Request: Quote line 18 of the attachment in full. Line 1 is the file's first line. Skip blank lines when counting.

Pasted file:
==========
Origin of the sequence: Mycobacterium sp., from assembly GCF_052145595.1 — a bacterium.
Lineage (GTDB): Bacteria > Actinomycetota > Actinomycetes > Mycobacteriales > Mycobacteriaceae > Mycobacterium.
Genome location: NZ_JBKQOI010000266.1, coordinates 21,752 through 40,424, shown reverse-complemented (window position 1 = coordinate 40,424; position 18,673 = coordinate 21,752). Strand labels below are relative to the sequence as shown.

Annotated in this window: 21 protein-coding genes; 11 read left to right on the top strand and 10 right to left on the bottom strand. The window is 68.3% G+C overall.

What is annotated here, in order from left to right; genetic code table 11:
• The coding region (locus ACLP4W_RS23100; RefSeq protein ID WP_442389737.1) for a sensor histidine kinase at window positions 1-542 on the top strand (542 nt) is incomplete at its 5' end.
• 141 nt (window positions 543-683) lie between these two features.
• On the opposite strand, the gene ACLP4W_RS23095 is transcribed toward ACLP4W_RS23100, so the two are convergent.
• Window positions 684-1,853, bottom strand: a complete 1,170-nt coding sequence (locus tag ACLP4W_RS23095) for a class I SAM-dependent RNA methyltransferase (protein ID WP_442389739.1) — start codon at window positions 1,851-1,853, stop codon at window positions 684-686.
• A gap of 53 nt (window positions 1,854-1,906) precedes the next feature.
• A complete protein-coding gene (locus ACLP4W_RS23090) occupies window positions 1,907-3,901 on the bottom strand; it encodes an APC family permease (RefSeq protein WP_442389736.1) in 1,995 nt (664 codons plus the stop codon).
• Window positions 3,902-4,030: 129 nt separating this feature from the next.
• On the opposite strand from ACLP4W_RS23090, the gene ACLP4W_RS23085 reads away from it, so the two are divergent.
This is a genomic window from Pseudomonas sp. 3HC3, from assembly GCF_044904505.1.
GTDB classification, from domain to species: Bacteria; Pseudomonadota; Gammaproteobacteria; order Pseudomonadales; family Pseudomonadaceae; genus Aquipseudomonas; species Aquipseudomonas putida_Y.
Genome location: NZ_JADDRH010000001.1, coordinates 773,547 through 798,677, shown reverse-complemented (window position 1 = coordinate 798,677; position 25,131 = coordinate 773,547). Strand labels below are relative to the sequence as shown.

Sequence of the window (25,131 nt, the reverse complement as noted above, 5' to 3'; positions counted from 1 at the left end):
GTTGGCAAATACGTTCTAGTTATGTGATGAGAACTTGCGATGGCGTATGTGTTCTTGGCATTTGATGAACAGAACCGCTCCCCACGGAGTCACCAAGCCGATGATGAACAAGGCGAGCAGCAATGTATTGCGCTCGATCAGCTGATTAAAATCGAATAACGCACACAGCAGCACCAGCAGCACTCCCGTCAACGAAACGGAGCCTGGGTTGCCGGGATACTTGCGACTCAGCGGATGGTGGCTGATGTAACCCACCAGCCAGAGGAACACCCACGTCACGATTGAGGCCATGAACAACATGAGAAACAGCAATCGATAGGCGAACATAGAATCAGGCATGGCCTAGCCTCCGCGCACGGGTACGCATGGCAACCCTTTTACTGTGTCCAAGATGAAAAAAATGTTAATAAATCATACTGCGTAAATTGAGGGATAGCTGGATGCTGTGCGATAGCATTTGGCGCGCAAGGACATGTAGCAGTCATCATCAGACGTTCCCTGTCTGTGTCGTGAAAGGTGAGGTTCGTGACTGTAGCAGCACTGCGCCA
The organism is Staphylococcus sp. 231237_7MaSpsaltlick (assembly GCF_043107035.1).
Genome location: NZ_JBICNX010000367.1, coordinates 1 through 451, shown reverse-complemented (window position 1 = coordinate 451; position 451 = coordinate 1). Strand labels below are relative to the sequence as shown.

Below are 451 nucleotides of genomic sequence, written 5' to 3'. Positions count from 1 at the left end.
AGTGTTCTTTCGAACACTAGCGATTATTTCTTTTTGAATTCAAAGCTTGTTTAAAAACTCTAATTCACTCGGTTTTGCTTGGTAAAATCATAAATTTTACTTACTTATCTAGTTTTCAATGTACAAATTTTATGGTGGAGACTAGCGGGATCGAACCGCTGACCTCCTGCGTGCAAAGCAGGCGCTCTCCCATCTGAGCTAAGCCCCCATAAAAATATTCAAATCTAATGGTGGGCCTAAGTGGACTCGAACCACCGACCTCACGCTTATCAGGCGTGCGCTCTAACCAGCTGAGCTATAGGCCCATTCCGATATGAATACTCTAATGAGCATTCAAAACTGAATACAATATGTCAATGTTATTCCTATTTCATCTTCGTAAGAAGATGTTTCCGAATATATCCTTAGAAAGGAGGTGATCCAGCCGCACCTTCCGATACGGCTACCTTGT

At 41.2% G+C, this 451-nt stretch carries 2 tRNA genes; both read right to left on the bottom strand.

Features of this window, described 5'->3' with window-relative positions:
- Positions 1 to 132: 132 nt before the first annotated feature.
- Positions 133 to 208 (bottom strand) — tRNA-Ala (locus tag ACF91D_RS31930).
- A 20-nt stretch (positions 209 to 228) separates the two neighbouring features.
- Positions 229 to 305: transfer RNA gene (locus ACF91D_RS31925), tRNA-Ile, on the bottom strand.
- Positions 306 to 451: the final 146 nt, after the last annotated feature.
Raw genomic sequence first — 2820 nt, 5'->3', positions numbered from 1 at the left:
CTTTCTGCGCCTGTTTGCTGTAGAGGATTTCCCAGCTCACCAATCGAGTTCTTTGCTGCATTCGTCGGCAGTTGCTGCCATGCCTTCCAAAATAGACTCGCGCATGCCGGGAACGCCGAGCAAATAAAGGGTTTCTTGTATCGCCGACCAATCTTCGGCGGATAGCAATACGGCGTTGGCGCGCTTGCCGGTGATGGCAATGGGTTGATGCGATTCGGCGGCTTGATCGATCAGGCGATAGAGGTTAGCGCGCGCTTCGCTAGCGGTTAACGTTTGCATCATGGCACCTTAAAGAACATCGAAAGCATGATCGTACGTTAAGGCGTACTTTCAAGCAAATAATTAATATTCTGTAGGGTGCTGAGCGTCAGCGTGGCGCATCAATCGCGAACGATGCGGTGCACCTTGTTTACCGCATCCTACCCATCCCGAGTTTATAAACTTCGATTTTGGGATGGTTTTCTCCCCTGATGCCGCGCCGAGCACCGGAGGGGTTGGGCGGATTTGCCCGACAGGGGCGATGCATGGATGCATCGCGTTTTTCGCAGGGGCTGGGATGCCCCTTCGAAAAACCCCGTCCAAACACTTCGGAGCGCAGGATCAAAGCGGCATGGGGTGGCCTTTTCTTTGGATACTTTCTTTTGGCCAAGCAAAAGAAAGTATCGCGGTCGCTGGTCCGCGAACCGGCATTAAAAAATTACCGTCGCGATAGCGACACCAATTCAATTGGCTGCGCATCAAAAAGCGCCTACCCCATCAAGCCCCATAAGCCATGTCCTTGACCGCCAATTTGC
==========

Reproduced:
GTTGGCAAATACGTTCTAGTTATGTGATGAGAACTTGCGATGGCGTATGTGTTCTTGGCATTTGATGAACAGAACCGCTCCCCACGGAGTCACCAAGCCGATGATGAACAAGGCGAGCAGCAATGTATTGCGCTCGATCAGCTGATTAAAATCGAATAACGCACACAGCAGCACCAGCAGCACTCCCGTCAACGAAACGGAGCCTGGGTTGCCGGGATACTTGCGACTCAGCGGATGGTGGCTGATGTAACCCACCAGCCAGAGGAACACCCACGTCACGATTGAGGCCATGAACAACATGAGAAACAGCAATCGATAGGCGAACATAGAATCAGGCATGGCCTAGCCTCCGCGCACGGGTACGCATGGCAACCCTTTTACTGTGTCCAAGATGAAAAAAATGTTAATAAATCATACTGCGTAAATTGAGGGATAGCTGGATGCTGTGCGATAGCATTTGGCGCGCAAGGACATGTAGCAGTCATCATCAGACGTTCCCTGTCTGTGTCGTGAAAGGTGAGGTTCGTGACTGTAGCAGCACTGCGCCA